Online Encyclopedia

POMANDER (from Fr. pomme d'ambre, i.e...

Online Encyclopedia
Originally appearing in Volume V22, Page 46 of the 1911 Encyclopedia Britannica.
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POMANDER (from Fr. pomme d'ambre, i.e. apple of amber), a ball made of perfumes, such as ambergris (whence the name), musk, civet, &c., and formerly worn or carried in a case, also known by the same name, as a protection against infection in times of pestilence or merely as a useful article to modify bad smells. The globular cases which contained the " pomanders " were hung from a neck-chain or attached to the girdle, and were usually perforated and made of gold or silver. Sometimes they contained several partitions, in each of which was placed a different perfume. There is an early Spanish pomander set with emeralds, and a fine 16th-century one, dredged from the Thames, in the British Museum.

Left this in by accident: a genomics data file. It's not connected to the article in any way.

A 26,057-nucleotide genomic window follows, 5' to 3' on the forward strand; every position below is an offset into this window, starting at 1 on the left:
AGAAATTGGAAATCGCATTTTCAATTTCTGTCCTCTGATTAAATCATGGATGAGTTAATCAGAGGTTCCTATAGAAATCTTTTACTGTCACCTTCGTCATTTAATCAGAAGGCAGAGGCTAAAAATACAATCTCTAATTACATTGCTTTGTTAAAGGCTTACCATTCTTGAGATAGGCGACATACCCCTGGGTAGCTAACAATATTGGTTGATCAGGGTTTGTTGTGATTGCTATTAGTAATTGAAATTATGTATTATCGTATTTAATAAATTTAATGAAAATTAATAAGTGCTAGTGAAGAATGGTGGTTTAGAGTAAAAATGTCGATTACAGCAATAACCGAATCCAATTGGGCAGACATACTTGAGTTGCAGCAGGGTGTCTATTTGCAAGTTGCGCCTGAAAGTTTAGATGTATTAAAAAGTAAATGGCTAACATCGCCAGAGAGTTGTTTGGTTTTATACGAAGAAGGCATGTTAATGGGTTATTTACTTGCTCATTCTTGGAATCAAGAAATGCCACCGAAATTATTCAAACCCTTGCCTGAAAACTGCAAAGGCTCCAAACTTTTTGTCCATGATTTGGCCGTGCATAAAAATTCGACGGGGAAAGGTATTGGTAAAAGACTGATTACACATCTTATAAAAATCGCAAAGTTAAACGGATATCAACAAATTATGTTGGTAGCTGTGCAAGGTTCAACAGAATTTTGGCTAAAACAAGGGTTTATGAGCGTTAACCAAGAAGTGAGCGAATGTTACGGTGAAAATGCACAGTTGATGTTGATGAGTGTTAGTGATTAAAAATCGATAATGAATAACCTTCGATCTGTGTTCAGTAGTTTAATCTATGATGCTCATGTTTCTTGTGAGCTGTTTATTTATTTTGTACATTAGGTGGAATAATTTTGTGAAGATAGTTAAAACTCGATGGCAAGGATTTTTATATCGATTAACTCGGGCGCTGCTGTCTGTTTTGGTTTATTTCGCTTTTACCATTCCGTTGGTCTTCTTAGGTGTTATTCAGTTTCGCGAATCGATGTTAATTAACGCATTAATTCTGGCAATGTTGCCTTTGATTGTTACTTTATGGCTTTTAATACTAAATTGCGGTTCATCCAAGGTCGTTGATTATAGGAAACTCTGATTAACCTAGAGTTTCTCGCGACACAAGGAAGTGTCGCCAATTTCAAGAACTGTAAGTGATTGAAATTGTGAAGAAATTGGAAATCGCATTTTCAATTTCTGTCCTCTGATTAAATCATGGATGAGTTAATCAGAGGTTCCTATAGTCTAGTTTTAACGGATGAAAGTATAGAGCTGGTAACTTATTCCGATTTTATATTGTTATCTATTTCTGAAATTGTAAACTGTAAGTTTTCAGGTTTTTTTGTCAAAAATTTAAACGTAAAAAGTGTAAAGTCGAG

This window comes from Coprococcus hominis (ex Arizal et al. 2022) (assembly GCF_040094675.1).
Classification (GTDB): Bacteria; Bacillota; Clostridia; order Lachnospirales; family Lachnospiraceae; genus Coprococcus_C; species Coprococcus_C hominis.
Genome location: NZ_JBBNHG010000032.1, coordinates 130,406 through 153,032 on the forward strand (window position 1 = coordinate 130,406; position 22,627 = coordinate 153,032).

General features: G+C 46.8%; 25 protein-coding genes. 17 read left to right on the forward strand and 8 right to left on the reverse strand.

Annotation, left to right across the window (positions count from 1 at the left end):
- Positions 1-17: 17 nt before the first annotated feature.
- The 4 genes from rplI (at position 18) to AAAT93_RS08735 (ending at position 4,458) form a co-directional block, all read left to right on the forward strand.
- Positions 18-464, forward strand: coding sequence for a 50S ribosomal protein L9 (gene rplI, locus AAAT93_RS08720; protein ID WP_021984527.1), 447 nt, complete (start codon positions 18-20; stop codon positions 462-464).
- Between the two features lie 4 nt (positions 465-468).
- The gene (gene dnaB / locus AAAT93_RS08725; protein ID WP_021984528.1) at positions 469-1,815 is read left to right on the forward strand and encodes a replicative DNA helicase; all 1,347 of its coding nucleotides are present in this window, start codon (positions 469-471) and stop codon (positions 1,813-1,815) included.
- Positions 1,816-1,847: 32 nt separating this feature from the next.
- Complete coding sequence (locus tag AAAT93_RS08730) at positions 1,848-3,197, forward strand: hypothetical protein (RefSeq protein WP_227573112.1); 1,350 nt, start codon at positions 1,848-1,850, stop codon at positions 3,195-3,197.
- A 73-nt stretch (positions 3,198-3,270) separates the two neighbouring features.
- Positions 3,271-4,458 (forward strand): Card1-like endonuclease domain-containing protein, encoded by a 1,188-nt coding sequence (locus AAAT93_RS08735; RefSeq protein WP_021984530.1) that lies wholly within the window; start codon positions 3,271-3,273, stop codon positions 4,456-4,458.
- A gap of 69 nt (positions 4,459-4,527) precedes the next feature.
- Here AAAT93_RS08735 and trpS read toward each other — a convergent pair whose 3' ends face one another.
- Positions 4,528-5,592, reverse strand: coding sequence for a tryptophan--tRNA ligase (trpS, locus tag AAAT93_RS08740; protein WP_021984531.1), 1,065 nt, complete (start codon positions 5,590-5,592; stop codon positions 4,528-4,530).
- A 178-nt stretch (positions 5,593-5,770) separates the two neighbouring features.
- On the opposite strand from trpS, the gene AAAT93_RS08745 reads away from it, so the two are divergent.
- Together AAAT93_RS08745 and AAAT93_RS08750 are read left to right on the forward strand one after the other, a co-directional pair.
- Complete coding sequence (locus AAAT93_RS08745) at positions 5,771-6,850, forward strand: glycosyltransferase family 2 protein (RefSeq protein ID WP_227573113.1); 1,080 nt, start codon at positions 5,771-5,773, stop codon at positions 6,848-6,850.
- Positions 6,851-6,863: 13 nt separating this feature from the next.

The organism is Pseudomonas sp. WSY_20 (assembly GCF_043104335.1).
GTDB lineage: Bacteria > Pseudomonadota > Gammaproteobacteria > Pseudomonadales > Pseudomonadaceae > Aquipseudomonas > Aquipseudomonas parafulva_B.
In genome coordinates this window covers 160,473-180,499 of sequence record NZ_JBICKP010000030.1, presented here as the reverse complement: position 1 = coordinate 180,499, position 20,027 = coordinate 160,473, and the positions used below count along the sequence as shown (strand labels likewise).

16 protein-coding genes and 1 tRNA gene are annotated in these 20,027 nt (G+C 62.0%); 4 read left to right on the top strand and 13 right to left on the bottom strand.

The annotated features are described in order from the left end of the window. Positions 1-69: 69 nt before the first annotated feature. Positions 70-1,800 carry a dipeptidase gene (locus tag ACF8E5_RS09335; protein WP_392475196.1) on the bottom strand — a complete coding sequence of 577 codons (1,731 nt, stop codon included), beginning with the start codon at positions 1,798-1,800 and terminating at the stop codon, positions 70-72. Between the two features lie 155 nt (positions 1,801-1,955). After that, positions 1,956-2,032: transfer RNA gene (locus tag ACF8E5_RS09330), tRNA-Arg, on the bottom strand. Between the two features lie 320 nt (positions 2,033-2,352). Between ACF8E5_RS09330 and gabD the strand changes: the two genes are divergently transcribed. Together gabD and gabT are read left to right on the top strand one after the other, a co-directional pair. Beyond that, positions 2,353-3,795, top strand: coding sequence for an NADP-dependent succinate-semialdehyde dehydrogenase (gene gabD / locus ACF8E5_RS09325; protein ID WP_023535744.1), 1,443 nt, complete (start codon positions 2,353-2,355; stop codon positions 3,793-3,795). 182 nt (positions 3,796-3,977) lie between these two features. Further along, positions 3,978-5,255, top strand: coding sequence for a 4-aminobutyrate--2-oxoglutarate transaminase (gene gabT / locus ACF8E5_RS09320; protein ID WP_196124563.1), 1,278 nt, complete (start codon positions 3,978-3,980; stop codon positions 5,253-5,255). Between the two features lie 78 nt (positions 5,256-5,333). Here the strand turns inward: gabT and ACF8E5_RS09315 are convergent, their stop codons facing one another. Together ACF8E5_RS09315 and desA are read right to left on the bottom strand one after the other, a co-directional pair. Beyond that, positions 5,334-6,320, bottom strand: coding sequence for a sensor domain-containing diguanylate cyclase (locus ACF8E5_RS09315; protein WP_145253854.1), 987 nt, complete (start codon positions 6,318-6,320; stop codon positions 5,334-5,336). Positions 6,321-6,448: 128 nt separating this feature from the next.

End of Article: POMANDER (from Fr. pomme d'ambre, i.e. apple of amber)
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